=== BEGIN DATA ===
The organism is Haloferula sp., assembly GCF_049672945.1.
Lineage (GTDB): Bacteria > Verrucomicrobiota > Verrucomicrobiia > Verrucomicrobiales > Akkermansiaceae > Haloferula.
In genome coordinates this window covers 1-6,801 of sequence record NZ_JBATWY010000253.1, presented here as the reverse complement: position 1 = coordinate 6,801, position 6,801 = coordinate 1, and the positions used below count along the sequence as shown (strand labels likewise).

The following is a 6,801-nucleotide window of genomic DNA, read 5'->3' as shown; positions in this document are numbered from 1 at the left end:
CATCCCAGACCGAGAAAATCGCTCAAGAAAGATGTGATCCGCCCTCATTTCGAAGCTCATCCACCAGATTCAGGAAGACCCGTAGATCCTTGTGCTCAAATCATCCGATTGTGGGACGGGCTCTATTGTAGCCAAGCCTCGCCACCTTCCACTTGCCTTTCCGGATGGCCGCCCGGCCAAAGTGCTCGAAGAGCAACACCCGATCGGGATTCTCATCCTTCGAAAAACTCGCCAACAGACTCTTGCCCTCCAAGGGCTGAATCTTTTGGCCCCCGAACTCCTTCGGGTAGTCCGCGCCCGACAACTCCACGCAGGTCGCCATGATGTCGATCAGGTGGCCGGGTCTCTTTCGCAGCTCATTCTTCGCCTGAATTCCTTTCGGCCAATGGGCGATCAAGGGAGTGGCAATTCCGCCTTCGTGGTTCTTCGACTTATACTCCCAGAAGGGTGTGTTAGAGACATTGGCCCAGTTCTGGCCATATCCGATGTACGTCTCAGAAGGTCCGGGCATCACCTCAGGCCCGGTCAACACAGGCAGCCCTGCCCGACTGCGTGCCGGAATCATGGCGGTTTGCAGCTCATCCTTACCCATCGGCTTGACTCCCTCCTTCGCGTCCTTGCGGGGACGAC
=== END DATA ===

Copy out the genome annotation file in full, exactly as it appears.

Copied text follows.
The organism is Haloferula sp., assembly GCF_049672945.1.
Lineage (GTDB): Bacteria > Verrucomicrobiota > Verrucomicrobiia > Verrucomicrobiales > Akkermansiaceae > Haloferula.
In genome coordinates this window covers 1-6,801 of sequence record NZ_JBATWY010000253.1, presented here as the reverse complement: position 1 = coordinate 6,801, position 6,801 = coordinate 1, and the positions used below count along the sequence as shown (strand labels likewise).

The following is a 6,801-nucleotide window of genomic DNA, read 5'->3' as shown; positions in this document are numbered from 1 at the left end:
CATCCCAGACCGAGAAAATCGCTCAAGAAAGATGTGATCCGCCCTCATTTCGAAGCTCATCCACCAGATTCAGGAAGACCCGTAGATCCTTGTGCTCAAATCATCCGATTGTGGGACGGGCTCTATTGTAGCCAAGCCTCGCCACCTTCCACTTGCCTTTCCGGATGGCCGCCCGGCCAAAGTGCTCGAAGAGCAACACCCGATCGGGATTCTCATCCTTCGAAAAACTCGCCAACAGACTCTTGCCCTCCAAGGGCTGAATCTTTTGGCCCCCGAACTCCTTCGGGTAGTCCGCGCCCGACAACTCCACGCAGGTCGCCATGATGTCGATCAGGTGGCCGGGTCTCTTTCGCAGCTCATTCTTCGCCTGAATTCCTTTCGGCCAATGGGCGATCAAGGGAGTGGCAATTCCGCCTTCGTGGTTCTTCGACTTATACTCCCAGAAGGGTGTGTTAGAGACATTGGCCCAGTTCTGGCCATATCCGATGTACGTCTCAGAAGGTCCGGGCATCACCTCAGGCCCGGTCAACACAGGCAGCCCTGCCCGACTGCGTGCCGGAATCATGGCGGTTTGCAGCTCATCCTTACCCATCGGCTTGACTCCCTCCTTCGCGTCCTTGCGGGGACGAC